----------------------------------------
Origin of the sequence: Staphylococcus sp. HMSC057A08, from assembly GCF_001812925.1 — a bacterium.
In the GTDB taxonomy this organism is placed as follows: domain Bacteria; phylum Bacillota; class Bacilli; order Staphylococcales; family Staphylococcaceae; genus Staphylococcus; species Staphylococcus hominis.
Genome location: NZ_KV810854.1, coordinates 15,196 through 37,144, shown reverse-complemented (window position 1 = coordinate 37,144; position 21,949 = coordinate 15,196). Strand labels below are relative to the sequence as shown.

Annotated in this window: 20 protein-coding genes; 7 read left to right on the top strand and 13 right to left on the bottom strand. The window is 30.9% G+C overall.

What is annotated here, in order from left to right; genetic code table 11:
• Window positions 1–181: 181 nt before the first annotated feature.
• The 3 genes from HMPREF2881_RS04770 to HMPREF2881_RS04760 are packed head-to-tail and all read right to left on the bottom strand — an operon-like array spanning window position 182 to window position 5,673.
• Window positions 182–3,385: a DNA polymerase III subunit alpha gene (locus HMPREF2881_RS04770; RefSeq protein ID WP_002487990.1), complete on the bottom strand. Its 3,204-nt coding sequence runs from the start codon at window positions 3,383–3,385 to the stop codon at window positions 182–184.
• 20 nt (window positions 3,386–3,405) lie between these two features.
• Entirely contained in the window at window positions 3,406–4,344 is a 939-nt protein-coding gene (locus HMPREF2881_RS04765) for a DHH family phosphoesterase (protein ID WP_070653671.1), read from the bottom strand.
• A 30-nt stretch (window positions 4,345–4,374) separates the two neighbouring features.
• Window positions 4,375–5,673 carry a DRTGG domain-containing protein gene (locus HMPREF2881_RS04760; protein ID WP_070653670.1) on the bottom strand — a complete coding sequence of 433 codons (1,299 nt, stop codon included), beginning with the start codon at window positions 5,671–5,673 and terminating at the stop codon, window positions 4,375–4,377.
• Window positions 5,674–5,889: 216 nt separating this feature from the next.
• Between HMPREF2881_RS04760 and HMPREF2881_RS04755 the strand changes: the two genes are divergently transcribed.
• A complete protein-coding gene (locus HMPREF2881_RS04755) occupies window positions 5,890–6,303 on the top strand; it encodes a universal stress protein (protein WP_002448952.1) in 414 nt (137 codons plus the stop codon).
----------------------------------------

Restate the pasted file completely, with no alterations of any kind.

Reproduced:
Origin of the sequence: Staphylococcus sp. HMSC057A08, from assembly GCF_001812925.1 — a bacterium.
In the GTDB taxonomy this organism is placed as follows: domain Bacteria; phylum Bacillota; class Bacilli; order Staphylococcales; family Staphylococcaceae; genus Staphylococcus; species Staphylococcus hominis.
Genome location: NZ_KV810854.1, coordinates 15,196 through 37,144, shown reverse-complemented (window position 1 = coordinate 37,144; position 21,949 = coordinate 15,196). Strand labels below are relative to the sequence as shown.

Annotated in this window: 20 protein-coding genes; 7 read left to right on the top strand and 13 right to left on the bottom strand. The window is 30.9% G+C overall.

What is annotated here, in order from left to right; genetic code table 11:
• Window positions 1–181: 181 nt before the first annotated feature.
• The 3 genes from HMPREF2881_RS04770 to HMPREF2881_RS04760 are packed head-to-tail and all read right to left on the bottom strand — an operon-like array spanning window position 182 to window position 5,673.
• Window positions 182–3,385: a DNA polymerase III subunit alpha gene (locus HMPREF2881_RS04770; RefSeq protein ID WP_002487990.1), complete on the bottom strand. Its 3,204-nt coding sequence runs from the start codon at window positions 3,383–3,385 to the stop codon at window positions 182–184.
• 20 nt (window positions 3,386–3,405) lie between these two features.
• Entirely contained in the window at window positions 3,406–4,344 is a 939-nt protein-coding gene (locus HMPREF2881_RS04765) for a DHH family phosphoesterase (protein ID WP_070653671.1), read from the bottom strand.
• A 30-nt stretch (window positions 4,345–4,374) separates the two neighbouring features.
• Window positions 4,375–5,673 carry a DRTGG domain-containing protein gene (locus HMPREF2881_RS04760; protein ID WP_070653670.1) on the bottom strand — a complete coding sequence of 433 codons (1,299 nt, stop codon included), beginning with the start codon at window positions 5,671–5,673 and terminating at the stop codon, window positions 4,375–4,377.
• Window positions 5,674–5,889: 216 nt separating this feature from the next.
• Between HMPREF2881_RS04760 and HMPREF2881_RS04755 the strand changes: the two genes are divergently transcribed.
• A complete protein-coding gene (locus HMPREF2881_RS04755) occupies window positions 5,890–6,303 on the top strand; it encodes a universal stress protein (protein WP_002448952.1) in 414 nt (137 codons plus the stop codon).